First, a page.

The Big Think

August 31, 2014

Your Government At Work

Filed under: Politics — jasony @ 5:07 am

Audit: Five-year review of Recovery Act finds $5 billion misspent

“More than five years after the stimulus was signed into law, a new audit reveals the U.S. Department of Agriculture (USDA) spent nearly $5 billion in questionable costs and funded programs that were ‘inherently not shovel ready.’

‘As a result of these reviews, we also reported monetary exceptions of over $5.1 billion, including $4.9 billion related to questionable or unsupported costs,’ the audit said.

‘Most programs that received Recovery Act funds were expected to quickly pump money into the economy by immediately executing infrastructure and labor intensive projects,’ the OIG said. ‘These were known as ‘shovel ready’ projects.’

‘However, our reviews discovered USDA encountered challenges because several of its programs were inherently not ‘shovel ready,’’ they said.

Of the nearly $5 billion in unsupported costs, the USDA has recovered only $11 million. The OIG still has seven open investigations for fraud and abuse of Recovery Act funds.”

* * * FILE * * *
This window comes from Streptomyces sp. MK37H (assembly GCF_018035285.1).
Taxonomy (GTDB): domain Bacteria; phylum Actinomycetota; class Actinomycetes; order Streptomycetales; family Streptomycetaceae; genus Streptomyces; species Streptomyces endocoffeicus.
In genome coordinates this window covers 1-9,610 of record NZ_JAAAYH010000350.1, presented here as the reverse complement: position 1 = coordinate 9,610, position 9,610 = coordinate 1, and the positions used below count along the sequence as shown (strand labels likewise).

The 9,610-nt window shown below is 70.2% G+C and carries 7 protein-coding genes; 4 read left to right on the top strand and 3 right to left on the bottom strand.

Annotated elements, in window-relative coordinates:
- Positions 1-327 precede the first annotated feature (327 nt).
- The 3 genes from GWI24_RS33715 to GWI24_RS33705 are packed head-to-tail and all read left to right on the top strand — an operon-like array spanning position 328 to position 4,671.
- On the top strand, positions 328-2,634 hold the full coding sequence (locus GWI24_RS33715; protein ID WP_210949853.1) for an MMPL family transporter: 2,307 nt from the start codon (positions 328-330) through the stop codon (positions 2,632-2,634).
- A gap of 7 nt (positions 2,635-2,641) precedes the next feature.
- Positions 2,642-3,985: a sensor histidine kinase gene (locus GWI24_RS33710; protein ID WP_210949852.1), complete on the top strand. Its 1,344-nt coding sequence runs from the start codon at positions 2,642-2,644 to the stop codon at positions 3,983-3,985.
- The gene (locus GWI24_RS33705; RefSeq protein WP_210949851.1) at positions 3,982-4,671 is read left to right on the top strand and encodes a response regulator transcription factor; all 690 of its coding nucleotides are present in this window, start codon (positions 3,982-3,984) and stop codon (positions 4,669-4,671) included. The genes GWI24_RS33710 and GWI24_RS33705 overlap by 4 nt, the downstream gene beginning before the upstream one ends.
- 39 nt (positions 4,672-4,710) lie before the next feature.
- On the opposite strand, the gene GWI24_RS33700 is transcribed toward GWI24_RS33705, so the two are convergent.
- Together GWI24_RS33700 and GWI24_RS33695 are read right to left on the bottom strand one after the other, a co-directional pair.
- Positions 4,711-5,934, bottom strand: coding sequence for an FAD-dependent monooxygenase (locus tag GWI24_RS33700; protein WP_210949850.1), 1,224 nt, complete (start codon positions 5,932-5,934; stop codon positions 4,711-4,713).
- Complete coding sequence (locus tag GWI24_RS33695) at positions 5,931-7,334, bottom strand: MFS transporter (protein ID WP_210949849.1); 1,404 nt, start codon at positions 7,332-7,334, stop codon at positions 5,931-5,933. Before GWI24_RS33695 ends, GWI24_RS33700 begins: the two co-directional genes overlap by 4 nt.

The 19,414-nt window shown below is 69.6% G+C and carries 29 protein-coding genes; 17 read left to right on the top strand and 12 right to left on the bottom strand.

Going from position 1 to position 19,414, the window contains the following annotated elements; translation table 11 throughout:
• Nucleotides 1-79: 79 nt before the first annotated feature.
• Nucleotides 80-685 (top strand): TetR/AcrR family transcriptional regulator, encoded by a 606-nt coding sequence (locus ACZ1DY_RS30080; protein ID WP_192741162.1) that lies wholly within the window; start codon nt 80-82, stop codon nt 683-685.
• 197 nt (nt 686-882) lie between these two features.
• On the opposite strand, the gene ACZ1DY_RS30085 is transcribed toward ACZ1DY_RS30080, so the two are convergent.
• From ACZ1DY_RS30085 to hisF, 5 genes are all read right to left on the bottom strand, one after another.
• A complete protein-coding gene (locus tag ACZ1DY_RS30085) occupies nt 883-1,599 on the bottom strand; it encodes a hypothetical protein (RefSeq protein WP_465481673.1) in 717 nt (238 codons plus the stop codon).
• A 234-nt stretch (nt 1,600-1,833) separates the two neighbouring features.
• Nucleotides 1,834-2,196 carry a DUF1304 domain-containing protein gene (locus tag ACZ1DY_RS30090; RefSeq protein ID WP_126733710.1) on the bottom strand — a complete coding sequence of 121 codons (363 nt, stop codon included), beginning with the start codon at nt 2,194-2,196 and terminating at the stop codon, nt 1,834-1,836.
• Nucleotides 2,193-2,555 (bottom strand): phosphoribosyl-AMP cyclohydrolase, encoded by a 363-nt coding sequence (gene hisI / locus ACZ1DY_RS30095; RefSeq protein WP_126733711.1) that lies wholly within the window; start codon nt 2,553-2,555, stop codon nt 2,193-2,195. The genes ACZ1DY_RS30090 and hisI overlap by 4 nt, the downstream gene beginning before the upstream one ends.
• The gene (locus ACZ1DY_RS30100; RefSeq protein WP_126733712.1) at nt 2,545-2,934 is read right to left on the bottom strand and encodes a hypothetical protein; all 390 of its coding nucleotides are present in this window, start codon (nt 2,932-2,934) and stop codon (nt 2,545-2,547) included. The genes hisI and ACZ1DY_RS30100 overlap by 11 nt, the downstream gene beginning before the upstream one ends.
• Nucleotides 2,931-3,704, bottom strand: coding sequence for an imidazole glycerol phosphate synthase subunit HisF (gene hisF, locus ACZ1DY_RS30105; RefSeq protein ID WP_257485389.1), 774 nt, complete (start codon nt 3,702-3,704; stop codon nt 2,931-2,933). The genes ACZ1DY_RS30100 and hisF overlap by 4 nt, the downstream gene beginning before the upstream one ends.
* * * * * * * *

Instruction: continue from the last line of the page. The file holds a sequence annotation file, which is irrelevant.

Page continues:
Just remember this the next time someone says “there’s no time to waste”. But apparently there’s plenty of money to waste.

August 27, 2014

Tax the Burger

Filed under: Education,Politics — jasony @ 9:36 am

Let me explain. Or actually, in the case of Burger King’s planned acquisition of Tim Hortons, let my colleague Matt Levine explain, because he is smarter and funnier and a better writer than I am, and has already nicely summed things up:

The purpose of an inversion has never been, and never could be, and never will be, “ooh, Canada has a 15 percent tax rate, and the U.S. has a 35 percent tax rate, so we can save 20 points of taxes on all our income by moving.” Instead the main purpose is always: “If we’re incorporated in the U.S., we’ll pay 35 percent taxes on our income in the U.S. and Canada and Mexico and Ireland and Bermuda and the Cayman Islands, but if we’re incorporated in Canada, we’ll pay 35 percent on our income in the U.S. but 15 percent in Canada and 30 percent in Mexico and 12.5 percent in Ireland and zero percent in Bermuda and zero percent in the Cayman Islands.”